Spillmann U., Blumenhagen K.H., Badura E., Balzer M., Brauning H., Hoffmann J., Koch K., Kurz N., Martin R., Minami S., Ott W., Stohlker T., Weber G., Weber M.

in Physica Scripta, T156 (2013), 014103. DOI:10.1088/0031-8949/2013/T156/014103

Abstract

The future x-ray spectroscopy and polarimetry experiment program of the SPARC collaboration at GSI and FAIR relies strongly on the availability of two-dimensional position-sensitive, energy- and time-dispersive thick semiconductor detector systems, including the appropriate signal processing electronics. To meet these demands, the development of a compact and scalable data acquisition system that has higher rate acceptance compared to commercial VME electronics by employing digital pulse processing electronics was started. © 2013 The Royal Swedish Academy of Sciences.

Balzer M., Kleinert J., Obermayr M.

in Particle-Based Methods III: Fundamentals and Applications – Proceedings of the 3rd International Conference on Particle-based MethodsFundamentals and Applications, Particles 2013 (2013) 920-930.

Abstract

In numerous industrial applications there is the need to realistically model granular material. For instance, simulating the interaction of vehicles and tools with soil is of great importance for the design of earth moving machinery. The Discrete Element Method (DEM) has been successfully applied to this task [1, 2]. Large scale problems require a lot of computational resources. Hence, for the application in the industrial engineering process, the computational effort is an issue. In DEM parallelization is straight forward, since each contact between adjacent particles is resolved locally without regard of the other contacts. However, modelling a contact as a stiff spring imposes strong limitations on the time step size to maintain a stable simulation. The Non-Smooth Contact Dynamics Method (NSCD), on the other hand, models contacts globally as a set of inequality constraints on a system of perfectly rigid bodies [3]. At the end of every time step, all inequality constraints must be satisfied simultaneously, which can be achieved by solving a complementarity problem. This leads to a numerically stable method that is robust with respect to much larger time steps in comparison to DEM. Since a global problem must be solved, parallelization now strongly depends on the numerical solver that is used for the complementarity problem. We present our first massively parallel implementation of NSCD based on the projected Gauß-Jacobi (PGJ) iterative scheme presented in [4]. Focusing on one-sided asynchronous communication patterns with double buffering for data exchange, global synchronizations can be avoided. Only weak synchronization due to data dependencies of neighboring domains remains. The implementation is based on the Global address space Programming Interface (GPI), supplemented by the Multi Core Threading Package (MCTP) [5] on the processor level. This allows to efficiently overlap calculation and communication between processors.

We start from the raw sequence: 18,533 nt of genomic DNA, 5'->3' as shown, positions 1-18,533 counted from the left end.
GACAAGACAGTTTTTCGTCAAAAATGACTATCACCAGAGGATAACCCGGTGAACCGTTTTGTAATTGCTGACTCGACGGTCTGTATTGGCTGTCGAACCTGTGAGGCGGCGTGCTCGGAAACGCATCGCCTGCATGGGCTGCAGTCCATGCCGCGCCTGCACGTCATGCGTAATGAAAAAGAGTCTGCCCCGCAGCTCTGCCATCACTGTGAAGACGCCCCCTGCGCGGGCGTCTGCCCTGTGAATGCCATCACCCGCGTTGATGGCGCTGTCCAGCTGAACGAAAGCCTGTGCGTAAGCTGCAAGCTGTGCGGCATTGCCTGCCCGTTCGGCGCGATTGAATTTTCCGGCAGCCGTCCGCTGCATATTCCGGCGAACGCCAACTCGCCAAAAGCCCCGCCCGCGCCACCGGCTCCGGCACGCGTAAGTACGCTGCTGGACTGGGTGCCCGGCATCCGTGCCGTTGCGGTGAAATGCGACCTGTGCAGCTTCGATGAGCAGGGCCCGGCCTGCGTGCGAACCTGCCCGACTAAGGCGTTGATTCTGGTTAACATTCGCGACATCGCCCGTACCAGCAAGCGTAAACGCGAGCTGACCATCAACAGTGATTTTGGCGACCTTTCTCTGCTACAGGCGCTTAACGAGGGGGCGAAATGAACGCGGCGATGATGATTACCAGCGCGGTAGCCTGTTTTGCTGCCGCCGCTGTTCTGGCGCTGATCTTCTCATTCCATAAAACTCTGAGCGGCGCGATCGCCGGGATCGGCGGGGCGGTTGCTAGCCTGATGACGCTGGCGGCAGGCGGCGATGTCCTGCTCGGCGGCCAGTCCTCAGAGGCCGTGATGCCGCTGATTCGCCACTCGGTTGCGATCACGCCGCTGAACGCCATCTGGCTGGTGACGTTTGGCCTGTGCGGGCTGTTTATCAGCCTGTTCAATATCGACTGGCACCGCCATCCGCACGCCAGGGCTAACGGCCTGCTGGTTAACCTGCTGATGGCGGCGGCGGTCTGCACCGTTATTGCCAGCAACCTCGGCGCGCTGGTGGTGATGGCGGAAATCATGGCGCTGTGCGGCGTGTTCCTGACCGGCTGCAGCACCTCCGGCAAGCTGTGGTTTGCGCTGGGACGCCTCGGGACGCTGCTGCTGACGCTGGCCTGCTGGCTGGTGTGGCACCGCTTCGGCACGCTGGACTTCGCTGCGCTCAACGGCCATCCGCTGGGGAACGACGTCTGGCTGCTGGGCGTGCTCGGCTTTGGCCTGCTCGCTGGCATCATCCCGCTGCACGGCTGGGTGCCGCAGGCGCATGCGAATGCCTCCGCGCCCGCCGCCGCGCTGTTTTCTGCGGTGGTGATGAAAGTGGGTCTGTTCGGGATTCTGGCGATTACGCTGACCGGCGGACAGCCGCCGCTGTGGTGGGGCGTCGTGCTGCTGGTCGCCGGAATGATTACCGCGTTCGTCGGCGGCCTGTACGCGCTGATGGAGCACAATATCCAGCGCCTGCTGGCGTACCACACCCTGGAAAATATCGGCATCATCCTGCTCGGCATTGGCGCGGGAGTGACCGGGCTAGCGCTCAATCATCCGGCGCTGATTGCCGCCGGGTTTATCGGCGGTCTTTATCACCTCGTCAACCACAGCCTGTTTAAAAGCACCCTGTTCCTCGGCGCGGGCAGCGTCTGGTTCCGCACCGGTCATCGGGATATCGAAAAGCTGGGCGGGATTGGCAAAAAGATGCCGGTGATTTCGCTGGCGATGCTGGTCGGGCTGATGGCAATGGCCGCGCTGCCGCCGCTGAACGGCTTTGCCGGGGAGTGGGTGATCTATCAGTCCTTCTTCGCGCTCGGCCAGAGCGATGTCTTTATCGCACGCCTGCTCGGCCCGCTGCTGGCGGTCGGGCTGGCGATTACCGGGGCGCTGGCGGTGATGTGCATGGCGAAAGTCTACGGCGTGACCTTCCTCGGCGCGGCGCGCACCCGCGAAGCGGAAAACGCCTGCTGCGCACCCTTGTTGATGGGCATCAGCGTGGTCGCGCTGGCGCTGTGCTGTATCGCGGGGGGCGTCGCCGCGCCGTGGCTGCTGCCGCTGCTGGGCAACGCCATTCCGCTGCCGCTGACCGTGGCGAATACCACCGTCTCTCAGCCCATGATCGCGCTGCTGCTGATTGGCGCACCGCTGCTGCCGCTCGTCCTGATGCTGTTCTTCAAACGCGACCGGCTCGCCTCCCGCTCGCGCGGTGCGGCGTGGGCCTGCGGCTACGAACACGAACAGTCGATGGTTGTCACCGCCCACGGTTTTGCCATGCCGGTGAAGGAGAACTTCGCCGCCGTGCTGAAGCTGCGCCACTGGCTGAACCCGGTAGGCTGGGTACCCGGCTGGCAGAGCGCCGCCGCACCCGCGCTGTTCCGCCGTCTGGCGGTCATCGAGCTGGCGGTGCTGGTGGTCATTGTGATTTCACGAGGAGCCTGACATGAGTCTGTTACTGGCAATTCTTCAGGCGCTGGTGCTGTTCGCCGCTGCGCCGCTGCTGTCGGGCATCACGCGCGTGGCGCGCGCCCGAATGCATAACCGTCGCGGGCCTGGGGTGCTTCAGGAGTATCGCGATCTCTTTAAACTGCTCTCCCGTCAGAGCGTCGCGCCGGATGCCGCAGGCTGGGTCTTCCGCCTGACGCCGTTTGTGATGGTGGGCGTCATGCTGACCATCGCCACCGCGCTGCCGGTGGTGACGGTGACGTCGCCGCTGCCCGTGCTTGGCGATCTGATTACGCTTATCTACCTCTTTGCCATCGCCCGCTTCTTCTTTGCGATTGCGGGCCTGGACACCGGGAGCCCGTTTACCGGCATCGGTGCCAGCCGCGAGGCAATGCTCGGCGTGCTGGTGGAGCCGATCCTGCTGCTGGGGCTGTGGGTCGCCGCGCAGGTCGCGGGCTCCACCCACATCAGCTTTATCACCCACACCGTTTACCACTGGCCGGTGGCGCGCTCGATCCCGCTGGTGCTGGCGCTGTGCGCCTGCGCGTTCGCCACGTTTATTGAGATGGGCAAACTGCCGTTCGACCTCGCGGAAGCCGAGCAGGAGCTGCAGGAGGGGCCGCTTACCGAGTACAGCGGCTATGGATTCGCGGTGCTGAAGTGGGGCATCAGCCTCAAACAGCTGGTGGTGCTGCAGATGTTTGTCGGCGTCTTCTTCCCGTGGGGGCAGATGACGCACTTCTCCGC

Vergine T., De Matteis M., Rota L., Marchioro A., Baschirotto A.

in Conference Proceedings – 9th Conference on Ph. D. Research in Microelectronics and Electronics, PRIME 2013 (2013) 45-48, 6603108. DOI:10.1109/PRIME.2013.6603108